The road to hell is paved not just with good intentions, but with movies that attempt to capture the way women really talk. Bodacious confessions about illicit nights spent in all manner of threesomes; loud coffee-shop discussions about yeast infections; repeated fretting about that possible Mr. Right who, for some reason, just hasn't gotten around to calling — all of these things figure heavily in the generally preposterous girl talk that makes up That's What She Said. Elvis Costello sure had it right: There are some things you can't cover up with lipstick and powder.
Newsweek editor Tina Brown announced Thursday she would embrace a fully digital future as she revealed that the magazine's final print edition would be published at the end of the year.
Her announcement was a bow to gravity, as her unique blend of buzz and brio proved incapable of counteracting Newsweek's plummeting circulation and advertising amid an accelerating news cycle. Brown said there would be an unspecified number of layoffs as well.
While Radio Liberty struggles to reinvent itself, this week brought a big announcement from a group that has dominated the radio for half a century.
SIR MICK JAGGER: Soon we'll be back on stage playing for you in two cities that know how to rock and roll.
SIEGEL: That's the Rolling Stones announcing a new concert tour to celebrate their 50th anniversary. They've scheduled four shows so far, starting next month, two in Newark, New Jersey and two in their hometown of London.
Talks aimed at ending the National Hockey League lockout resumed today in Toronto.
ROBERT SIEGEL, HOST:
The lockout began in September and both sides would need to reach a deal by next Thursday if they want to preserve the full 82-game season. A new proposal from the league was made public yesterday and the players union responded today with several counter proposals.
One area where President Obama and Republican presidential candidate Mitt Romney clearly disagree is defense spending. The president wants less, Romney wants more. But the difference in their approaches is about more than money.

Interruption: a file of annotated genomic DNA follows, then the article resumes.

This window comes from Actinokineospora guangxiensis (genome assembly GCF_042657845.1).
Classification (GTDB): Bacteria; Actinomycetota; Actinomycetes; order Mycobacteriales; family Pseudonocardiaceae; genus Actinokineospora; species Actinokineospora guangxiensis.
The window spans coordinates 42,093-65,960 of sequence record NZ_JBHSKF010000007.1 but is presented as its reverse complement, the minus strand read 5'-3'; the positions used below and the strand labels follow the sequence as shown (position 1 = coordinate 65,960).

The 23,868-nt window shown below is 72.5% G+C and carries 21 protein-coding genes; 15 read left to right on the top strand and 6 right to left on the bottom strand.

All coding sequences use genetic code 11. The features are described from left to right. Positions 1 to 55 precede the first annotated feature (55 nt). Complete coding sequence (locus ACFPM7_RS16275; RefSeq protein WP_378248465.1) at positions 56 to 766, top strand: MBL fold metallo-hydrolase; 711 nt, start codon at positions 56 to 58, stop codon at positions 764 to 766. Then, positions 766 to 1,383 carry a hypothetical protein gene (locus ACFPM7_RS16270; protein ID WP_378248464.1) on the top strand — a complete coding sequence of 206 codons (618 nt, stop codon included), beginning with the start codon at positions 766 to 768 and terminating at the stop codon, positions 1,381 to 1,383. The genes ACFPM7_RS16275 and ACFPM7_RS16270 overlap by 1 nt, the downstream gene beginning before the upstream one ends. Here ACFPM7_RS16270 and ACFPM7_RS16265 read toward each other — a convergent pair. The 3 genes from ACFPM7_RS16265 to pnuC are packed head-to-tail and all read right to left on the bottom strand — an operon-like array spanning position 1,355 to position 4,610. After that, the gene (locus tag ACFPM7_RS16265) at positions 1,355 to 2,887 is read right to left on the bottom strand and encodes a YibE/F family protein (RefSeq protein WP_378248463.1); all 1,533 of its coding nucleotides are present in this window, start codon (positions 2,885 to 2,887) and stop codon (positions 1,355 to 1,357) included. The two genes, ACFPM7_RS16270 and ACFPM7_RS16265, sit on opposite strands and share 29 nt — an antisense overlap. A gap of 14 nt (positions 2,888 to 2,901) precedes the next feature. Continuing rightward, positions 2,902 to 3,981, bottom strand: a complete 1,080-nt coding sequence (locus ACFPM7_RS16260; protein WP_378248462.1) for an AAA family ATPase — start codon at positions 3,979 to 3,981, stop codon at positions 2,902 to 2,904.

When Romney looks at the future, he sees a series of threats: from unrest in the Middle East to a nuclear North Korea to what he sees as a defiant Russia.
Speaking to veterans in Virginia's Fairfax County last month, Romney blamed the Obama administration for cuts that will go into effect unless Congress and the president act.
An anonymous "family foundation" is paying for billboards warning against voter fraud, like this one in a minority neighborhood on the east side of Cleveland. Clear Channel, which owns the space, says the anonymity violates its policies but it will not take the ads down.
Dozens of anonymous billboards have popped up in urban areas in the crucial battleground states of Ohio and Wisconsin. The signs note that voter fraud is a felony, punishable by up to 3 1/2 years in prison and a $10,000 fine.
Civil rights groups and Democrats complain that the billboards are meant to intimidate voters.
Saxophonist John Ellis (center) performs with Matt Perrine (left) on sousaphone at the 2012 Newport Jazz Festival.
Credit Erik Jacobs for NPR
Sharply dressed for the occasion, composer Darcy James Argue led his 18-piece big band, Secret Society, at the main Fort Stage on Saturday.
Credit Erik Jacobs for NPR
Song titles like "Three-Legged Tango In Jackson Square" and "Zydeco Clowns On The Lam" clue us into the Southern Gothic imagination of saxophonist John Ellis and his band, Double-Wide. New Orleans resident Matt Perrine played sousaphone bass during the festival's first main-stage show.
As we re-release these two sets from Newport, saxophonist John Ellis (leader of one, player in the other) is leading workshops in Portugal and Italy. Darcy James Argue has released a studio recording of Brooklyn Babylon, and his Secret Society tied with the Maria Schneider Orchestra for the Big Band of 2013 in the just-out DownBeat Critics Poll.